Our New World sells them for $3.07 each which makes them a very cheap meal.  As they are a bit larger than a lamb shank, Camille and I tend to share one between us so the meal cost is minimal.  At the moment they aren't popular but if people start to like them, I'm betting they will go the way of lamb shanks which started out a few years ago being one of the cheapest cuts but now are around $10.00 each.

How to cook them?   Slowly of course.  However, they have that skin which makes a beautiful crackling if treated right.  They don't come scored though so you'll need to use a very sharp knife or follow Al Brown's advice and use a stanley knife and score the skin yourself.  The skin is very loose though so it can be quite difficult to score. I tend to buy the hocks in bulk and freeze them.  Scoring them when they are partially thawed is way easier and safer.  Yes, I have scored myself once or twice when doing an unfrozen hock, fortunately not badly but I'm now very aware of that loose skin!

Once scored, rub a bit of olive oil over the hock and then salt the skin ensuring it is rubbed  well into the scoring.  Be generous!  Don't skimp on the salt!  Grind a bit of pepper over it as well.  Heat your oven up to 220 degrees or so.  Place the hock into a roasting pan and put it into the oven for 20 minutes or so.  You want the skin to start to blister.  Once this starts to happen, reduce the heat to around 150 and cook until the meat is very tender and pulling away from the bone.  This will take a couple of hours.   Some people like to cover the hock at this point to ensure they stay moist.  I prefer to provide extra moisture.

Roast pork hock with onion and pear with a red wine finish

This is for one or two pork hocks.

Prepare hocks as above and cook until the skin begins to blister.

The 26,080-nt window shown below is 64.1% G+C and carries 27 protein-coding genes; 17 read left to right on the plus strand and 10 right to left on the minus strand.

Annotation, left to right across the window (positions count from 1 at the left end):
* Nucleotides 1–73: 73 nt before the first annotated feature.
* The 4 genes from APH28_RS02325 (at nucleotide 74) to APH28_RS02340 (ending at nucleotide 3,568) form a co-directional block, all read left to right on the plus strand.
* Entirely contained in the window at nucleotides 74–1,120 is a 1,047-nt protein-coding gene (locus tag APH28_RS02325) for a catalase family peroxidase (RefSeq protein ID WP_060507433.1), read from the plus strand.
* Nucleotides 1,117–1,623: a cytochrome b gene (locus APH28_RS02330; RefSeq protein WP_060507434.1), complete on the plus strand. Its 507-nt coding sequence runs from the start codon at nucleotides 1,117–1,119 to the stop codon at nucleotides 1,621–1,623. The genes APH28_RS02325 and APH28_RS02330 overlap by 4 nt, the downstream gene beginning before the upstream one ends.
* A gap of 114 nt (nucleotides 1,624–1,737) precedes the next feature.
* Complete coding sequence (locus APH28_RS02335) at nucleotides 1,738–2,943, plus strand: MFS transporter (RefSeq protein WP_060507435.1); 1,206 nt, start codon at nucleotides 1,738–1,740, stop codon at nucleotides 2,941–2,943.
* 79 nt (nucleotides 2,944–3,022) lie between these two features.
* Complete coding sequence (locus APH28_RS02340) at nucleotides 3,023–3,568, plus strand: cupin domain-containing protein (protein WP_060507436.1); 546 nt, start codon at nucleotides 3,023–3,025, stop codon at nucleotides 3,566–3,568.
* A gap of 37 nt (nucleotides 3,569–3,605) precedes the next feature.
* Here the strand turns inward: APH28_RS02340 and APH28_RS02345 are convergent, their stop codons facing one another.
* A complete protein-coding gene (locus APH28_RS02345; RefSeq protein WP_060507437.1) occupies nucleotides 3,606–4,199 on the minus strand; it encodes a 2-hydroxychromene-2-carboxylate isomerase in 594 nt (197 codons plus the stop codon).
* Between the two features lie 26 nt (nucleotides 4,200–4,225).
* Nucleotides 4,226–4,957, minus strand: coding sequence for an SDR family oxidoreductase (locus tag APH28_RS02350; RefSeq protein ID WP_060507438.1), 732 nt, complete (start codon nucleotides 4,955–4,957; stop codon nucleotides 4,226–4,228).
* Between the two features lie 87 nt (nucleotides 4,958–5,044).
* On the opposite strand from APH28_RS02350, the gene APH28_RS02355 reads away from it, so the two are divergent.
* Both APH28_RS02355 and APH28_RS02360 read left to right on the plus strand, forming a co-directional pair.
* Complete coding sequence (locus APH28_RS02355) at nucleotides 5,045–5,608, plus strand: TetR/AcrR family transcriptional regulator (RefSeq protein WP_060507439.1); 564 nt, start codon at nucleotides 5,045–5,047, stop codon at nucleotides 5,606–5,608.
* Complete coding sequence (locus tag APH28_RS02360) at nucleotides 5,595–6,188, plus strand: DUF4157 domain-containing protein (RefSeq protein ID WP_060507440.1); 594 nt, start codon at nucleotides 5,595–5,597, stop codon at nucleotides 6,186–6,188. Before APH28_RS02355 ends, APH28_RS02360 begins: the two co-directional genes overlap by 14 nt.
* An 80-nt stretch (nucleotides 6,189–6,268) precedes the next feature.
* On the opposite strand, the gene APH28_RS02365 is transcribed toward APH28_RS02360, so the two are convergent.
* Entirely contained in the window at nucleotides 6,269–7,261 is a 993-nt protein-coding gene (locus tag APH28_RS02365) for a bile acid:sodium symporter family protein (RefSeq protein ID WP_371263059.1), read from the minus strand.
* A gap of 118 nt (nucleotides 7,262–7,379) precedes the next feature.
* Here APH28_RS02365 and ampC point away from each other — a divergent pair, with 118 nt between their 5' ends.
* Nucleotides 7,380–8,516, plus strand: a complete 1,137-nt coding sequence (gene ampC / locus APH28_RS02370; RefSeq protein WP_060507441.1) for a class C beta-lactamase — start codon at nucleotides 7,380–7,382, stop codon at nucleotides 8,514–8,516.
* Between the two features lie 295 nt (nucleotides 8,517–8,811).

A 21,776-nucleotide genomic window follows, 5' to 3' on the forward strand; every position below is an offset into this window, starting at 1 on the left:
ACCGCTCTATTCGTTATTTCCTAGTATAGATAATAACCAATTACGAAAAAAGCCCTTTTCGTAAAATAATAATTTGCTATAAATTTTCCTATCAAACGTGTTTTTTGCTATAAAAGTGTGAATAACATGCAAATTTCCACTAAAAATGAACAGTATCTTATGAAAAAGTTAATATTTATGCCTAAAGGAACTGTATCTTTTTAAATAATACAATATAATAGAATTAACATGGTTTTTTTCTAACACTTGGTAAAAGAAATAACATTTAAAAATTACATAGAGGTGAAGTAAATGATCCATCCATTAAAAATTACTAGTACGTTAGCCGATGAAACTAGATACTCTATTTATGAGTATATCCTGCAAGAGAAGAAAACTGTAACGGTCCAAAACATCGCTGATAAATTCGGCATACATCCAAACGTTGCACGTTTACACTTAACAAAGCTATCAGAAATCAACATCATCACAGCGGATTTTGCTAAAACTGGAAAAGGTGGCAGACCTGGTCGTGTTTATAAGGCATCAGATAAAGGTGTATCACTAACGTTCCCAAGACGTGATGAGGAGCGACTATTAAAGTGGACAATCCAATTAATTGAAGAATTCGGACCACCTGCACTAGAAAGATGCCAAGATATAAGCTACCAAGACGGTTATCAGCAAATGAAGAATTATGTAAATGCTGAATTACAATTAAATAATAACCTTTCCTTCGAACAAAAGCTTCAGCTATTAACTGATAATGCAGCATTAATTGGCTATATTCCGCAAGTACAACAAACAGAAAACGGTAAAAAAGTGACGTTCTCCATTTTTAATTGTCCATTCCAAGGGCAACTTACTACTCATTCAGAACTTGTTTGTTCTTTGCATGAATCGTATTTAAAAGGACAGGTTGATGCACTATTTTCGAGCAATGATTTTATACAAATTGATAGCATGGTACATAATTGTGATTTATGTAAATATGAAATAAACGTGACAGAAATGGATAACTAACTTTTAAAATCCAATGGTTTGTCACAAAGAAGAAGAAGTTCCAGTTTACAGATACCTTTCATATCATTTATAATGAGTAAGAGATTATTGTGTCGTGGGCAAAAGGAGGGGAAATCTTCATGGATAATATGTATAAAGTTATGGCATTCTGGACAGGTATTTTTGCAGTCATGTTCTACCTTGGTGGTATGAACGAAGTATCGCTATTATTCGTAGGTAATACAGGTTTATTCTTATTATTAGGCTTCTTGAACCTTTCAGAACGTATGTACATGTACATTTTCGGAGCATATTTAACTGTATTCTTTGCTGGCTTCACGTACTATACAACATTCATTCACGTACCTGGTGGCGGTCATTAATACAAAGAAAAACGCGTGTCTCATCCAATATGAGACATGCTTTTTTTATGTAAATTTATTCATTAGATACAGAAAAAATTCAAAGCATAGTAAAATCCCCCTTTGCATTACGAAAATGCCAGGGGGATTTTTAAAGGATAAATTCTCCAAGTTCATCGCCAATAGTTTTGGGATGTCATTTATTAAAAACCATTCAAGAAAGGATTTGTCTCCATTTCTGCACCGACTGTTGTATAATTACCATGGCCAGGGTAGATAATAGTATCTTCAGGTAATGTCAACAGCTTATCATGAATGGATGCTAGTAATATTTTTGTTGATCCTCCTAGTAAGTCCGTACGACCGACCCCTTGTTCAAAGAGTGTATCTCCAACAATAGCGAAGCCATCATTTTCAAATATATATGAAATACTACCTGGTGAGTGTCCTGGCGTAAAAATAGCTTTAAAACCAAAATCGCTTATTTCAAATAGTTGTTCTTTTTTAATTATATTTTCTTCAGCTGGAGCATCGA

Peel and slice 2 onions and 3 pears thinly. This will be enough for one or two hocks. Remove the hock(s) from the oven and leave the oven to cool to 150 degrees.  Remove the hocks from the roasting pan and layer the onion and pear slices in it.  Layer them so they cover about the same amount of space the hock(s) will take up.  You are making a bed for the hocks to lie in.

Drizzle a little oil over the bedding and sprinkle a little salt and pepper over it.  Place the hocks on top of the onion and pear bedding.  Squeeze the juice of half a lemon over the hocks and return them to the oven.

Cook them until the meat is tender and pulling away from the bone. Remove them from the oven. At this point the skin may not be fully crackled. Boost the oven heat and remove the skin from the hocks and put it on a baking tray and return it to the oven. Remove the hocks from the roasting pan and cover them with foil to keep their heat in.

Place the roasting pan on an element and bring up to heat until the pear/onion/fat begins to bubble. Pour in about half a cup of a reasonable red wine and stir in ensuring you mash down at least some of the caramelised onion and pear so it blends into the wine. Add more wine as you see fit and reduce until it is slightly thickened. The onion and pear won't fully break down but this doesn't matter. In fact, I think I prefer it.